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News / Clark County News

After appeal, Vancouver killer’s sentence reduced by three years

Defendant, 41, ordered to spend 63 years in prison

By Becca Robbins, Columbian staff reporter
Published: May 11, 2023, 2:45pm

A judge shaved nearly three years off a convicted killer’s 66-year sentence Thursday after an appeals court downgraded an attempted murder conviction.

A Clark County Superior Court jury found Dustin L. Zapel, now 41, guilty in March 2020 of two counts of first-degree murder and one count of first-degree attempted murder, all with a deadly weapon enhancement. Judge John Fairgrieve sentenced Zapel in June 2020 to the middle of his sentencing ranges on the charges, which would run consecutively.

The convictions stem from the murders of Thomas West, 42, and James Olsen, 55, in the early morning of July 16, 2017. Zapel and his victims lived at the Central Park Place Apartments, 1900 Fort Vancouver Way.

After Zapel appealed his convictions, a panel of judges upheld the murder convictions, but found there was insufficient evidence for the premeditation element of the first-degree attempted murder conviction. The court instead instated a second-degree attempted murder conviction.

Fairgrieve resentenced Zapel Thursday to the middle of his new attempted murder sentencing range, for a total of more than 63 years. The judge recalled his intention at Zapel’s original sentencing hearing was to balance the fact that Zapel appeared to be suffering from mental health issues at the time of the murders with the magnitude of the crimes. He said nothing has changed since then, other than the new sentencing range.

At the original sentencing hearing, Fairgrieve said he recognized he was essentially delivering a life sentence.

According to court records, on the night of the murders, arriving officers found West and Olsen’s bodies in the apartment complex’s courtyard. Surveillance cameras caught the attack, which police said appeared to be unprovoked.

Senior Deputy Prosecutor Anna Klein said during trial that Zapel was wandering around the common areas of the apartment complex at 1:20 a.m. when he came upon West in a smoking area. Zapel then stabbed West 26 times, according to the prosecutor. Next, he attacked Olsen, stabbing him 18 times.

David Garner stumbled upon the grisly scene, and Zapel tried to attack him, but Garner escaped and called 911. This was the basis for the attempted-murder charge.

Neither the prosecutor nor Zapel’s defense attorney disagreed that Zapel stabbed to death West and Olsen. Instead, the case rested on Zapel’s state of mind. Klein said Zapel “acted with premeditation to stab two men to death and to chase after a third man and attempt to stab him. He had been thinking about what it would be like to kill someone.”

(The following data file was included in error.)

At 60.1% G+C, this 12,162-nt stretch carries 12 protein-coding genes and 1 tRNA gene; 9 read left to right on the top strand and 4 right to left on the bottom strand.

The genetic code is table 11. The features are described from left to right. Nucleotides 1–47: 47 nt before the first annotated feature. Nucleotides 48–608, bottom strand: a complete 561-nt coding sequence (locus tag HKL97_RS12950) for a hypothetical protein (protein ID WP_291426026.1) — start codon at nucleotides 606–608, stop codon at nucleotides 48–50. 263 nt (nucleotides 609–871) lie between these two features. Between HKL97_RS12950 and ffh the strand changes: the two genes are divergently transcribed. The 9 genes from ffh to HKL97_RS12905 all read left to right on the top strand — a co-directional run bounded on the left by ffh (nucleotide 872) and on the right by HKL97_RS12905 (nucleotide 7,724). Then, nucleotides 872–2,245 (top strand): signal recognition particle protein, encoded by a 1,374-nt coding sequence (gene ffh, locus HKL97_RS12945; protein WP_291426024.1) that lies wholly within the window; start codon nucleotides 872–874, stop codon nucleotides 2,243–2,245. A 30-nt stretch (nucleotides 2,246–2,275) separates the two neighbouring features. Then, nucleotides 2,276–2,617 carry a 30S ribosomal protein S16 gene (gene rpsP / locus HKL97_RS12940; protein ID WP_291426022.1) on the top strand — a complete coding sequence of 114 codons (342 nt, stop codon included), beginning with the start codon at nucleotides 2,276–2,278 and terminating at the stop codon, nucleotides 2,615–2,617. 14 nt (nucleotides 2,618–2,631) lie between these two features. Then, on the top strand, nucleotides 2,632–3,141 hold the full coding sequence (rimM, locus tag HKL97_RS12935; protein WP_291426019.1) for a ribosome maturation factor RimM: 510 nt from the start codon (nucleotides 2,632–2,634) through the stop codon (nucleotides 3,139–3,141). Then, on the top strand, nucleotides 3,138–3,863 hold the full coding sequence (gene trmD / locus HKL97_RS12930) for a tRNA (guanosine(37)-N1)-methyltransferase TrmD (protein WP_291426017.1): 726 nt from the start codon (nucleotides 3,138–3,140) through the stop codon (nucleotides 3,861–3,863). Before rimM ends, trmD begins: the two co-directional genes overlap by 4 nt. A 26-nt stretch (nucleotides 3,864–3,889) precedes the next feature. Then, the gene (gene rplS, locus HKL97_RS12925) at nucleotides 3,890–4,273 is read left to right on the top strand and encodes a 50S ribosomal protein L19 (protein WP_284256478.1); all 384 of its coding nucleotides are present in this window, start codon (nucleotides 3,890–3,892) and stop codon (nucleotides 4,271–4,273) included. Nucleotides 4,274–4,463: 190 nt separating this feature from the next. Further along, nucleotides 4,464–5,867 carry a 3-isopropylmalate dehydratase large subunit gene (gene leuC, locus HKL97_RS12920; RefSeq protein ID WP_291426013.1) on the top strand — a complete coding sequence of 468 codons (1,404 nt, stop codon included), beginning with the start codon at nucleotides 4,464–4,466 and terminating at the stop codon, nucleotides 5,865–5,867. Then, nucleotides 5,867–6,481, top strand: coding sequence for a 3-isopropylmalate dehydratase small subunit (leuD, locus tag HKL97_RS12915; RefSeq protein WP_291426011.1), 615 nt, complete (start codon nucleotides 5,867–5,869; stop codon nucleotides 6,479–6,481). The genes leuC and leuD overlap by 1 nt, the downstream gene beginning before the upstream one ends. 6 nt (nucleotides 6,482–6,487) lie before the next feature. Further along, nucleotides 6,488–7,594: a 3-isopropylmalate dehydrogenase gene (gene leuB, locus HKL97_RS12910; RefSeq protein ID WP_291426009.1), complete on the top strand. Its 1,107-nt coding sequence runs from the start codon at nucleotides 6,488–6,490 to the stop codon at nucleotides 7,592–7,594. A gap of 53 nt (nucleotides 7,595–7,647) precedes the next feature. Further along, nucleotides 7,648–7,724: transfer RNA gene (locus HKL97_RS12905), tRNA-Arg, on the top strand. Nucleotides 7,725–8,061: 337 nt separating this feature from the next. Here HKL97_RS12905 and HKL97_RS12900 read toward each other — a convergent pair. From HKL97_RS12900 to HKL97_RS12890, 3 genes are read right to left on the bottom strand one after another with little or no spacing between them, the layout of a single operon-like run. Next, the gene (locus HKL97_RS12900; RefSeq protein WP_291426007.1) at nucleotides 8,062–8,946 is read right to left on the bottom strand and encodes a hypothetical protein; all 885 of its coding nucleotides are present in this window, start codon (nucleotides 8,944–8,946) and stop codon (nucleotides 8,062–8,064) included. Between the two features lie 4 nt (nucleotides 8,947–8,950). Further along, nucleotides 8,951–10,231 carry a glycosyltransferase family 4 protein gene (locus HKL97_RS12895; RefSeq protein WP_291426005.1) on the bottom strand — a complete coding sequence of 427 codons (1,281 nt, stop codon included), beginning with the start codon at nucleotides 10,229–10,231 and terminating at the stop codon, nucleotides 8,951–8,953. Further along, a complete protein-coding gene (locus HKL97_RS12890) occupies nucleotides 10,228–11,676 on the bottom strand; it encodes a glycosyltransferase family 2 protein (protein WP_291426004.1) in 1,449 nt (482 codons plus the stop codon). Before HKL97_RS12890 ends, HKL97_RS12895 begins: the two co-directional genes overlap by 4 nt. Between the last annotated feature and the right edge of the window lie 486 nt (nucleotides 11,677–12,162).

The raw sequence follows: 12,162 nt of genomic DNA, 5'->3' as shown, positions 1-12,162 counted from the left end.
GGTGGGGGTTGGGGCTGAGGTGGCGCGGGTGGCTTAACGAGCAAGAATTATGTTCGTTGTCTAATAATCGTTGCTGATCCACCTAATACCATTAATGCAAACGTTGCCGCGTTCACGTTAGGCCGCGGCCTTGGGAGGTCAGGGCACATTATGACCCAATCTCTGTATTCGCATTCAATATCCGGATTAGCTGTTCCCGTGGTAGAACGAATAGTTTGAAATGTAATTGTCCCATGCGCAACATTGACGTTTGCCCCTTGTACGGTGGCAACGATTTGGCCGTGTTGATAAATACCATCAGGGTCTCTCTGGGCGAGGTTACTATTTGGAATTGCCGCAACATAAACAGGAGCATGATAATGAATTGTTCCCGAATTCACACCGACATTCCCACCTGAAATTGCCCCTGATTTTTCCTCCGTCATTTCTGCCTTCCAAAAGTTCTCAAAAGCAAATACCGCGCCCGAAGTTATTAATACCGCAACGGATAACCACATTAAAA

Defense attorney Jeff Sowder previously argued that premeditation is different than intent, and the two concepts should be considered separately. Sowder also said Zapel has a long history of mental illness.

Klein said she recognized Zapel’s mental health issues, but his long-standing desire to kill could not be ignored.

“These were very brutal murders, very brutal attacks,” Klein said.

At Zapel’s first sentencing hearing, Sowder requested the judge impose a sentence at the lower end of what was required by law, arguing that his client’s mental health should factor into the punishment.

In a lengthy letter to the judge, Zapel’s father, Mike Zapel, said his son’s life had been on a downward path for some time. Years ago, the father said, he sent a letter to Clark County Prosecutor Tony Golik saying that if his son didn’t stay on his medications, then he shouldn’t be “out in society.”

However, Mike Zapel questioned the conclusion that his son premeditated the murders.

“A person premeditating a murder would never do it where there are cameras. Only a person of ‘diminished capacity’ would do illegal actions of any kind in front of cameras,” the father wrote, noting that his son lived at the apartments for as long as seven years and knew about the surveillance system.

Family members of the victims were invited to speak.

Lily Isaacson, West’s sister, told the judge her brother lived to the best of his ability.

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“He was a simple man without want of material things,” Isaacson said.

West frequently tried to raise people’s spirits, including neighbors at Central Park Place, and would likely forgive his murderer, “because that’s the kind of man he was; always choosing peace and grace.”

John Marick, Olsen’s brother-in-law, spoke on behalf of Olsen’s family. Marick said Olsen was a Portland native who served in the U.S. Navy for two decades. Olsen was described as having a warm heart and genuine kindness.

“We each had a different relationship with him, but none of us will ever see him again,” Marick said.

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